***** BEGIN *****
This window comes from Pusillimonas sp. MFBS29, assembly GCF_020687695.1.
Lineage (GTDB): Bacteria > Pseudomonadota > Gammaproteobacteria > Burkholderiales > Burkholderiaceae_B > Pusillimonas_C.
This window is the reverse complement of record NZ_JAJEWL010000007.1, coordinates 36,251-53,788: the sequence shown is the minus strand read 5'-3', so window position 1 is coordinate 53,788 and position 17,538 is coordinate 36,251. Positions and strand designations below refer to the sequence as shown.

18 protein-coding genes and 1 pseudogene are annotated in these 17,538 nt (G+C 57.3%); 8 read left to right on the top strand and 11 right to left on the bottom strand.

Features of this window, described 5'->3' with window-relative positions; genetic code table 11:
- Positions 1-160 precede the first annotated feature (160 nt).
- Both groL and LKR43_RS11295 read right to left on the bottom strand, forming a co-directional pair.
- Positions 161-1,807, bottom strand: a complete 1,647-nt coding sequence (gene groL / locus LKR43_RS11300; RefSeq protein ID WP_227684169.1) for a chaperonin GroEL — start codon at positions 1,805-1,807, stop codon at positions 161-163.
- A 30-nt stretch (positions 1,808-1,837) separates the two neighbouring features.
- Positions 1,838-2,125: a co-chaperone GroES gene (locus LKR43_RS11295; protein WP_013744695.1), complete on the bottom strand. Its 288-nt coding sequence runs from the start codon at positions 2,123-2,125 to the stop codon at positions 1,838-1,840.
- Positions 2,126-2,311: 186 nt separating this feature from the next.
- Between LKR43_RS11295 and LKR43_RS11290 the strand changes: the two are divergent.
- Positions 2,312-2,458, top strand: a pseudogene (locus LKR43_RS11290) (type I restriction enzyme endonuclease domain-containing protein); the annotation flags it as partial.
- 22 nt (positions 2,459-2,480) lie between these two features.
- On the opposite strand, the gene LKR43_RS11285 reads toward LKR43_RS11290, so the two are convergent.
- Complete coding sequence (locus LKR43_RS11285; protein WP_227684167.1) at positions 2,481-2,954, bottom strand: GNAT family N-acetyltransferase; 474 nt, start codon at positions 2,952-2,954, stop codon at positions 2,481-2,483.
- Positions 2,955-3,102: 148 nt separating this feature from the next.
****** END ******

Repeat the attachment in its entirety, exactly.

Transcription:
This window comes from Pusillimonas sp. MFBS29, assembly GCF_020687695.1.
Lineage (GTDB): Bacteria > Pseudomonadota > Gammaproteobacteria > Burkholderiales > Burkholderiaceae_B > Pusillimonas_C.
This window is the reverse complement of record NZ_JAJEWL010000007.1, coordinates 36,251-53,788: the sequence shown is the minus strand read 5'-3', so window position 1 is coordinate 53,788 and position 17,538 is coordinate 36,251. Positions and strand designations below refer to the sequence as shown.

18 protein-coding genes and 1 pseudogene are annotated in these 17,538 nt (G+C 57.3%); 8 read left to right on the top strand and 11 right to left on the bottom strand.

Features of this window, described 5'->3' with window-relative positions; genetic code table 11:
- Positions 1-160 precede the first annotated feature (160 nt).
- Both groL and LKR43_RS11295 read right to left on the bottom strand, forming a co-directional pair.
- Positions 161-1,807, bottom strand: a complete 1,647-nt coding sequence (gene groL / locus LKR43_RS11300; RefSeq protein ID WP_227684169.1) for a chaperonin GroEL — start codon at positions 1,805-1,807, stop codon at positions 161-163.
- A 30-nt stretch (positions 1,808-1,837) separates the two neighbouring features.
- Positions 1,838-2,125: a co-chaperone GroES gene (locus LKR43_RS11295; protein WP_013744695.1), complete on the bottom strand. Its 288-nt coding sequence runs from the start codon at positions 2,123-2,125 to the stop codon at positions 1,838-1,840.
- Positions 2,126-2,311: 186 nt separating this feature from the next.
- Between LKR43_RS11295 and LKR43_RS11290 the strand changes: the two are divergent.
- Positions 2,312-2,458, top strand: a pseudogene (locus LKR43_RS11290) (type I restriction enzyme endonuclease domain-containing protein); the annotation flags it as partial.
- 22 nt (positions 2,459-2,480) lie between these two features.
- On the opposite strand, the gene LKR43_RS11285 reads toward LKR43_RS11290, so the two are convergent.
- Complete coding sequence (locus LKR43_RS11285; protein WP_227684167.1) at positions 2,481-2,954, bottom strand: GNAT family N-acetyltransferase; 474 nt, start codon at positions 2,952-2,954, stop codon at positions 2,481-2,483.
- Positions 2,955-3,102: 148 nt separating this feature from the next.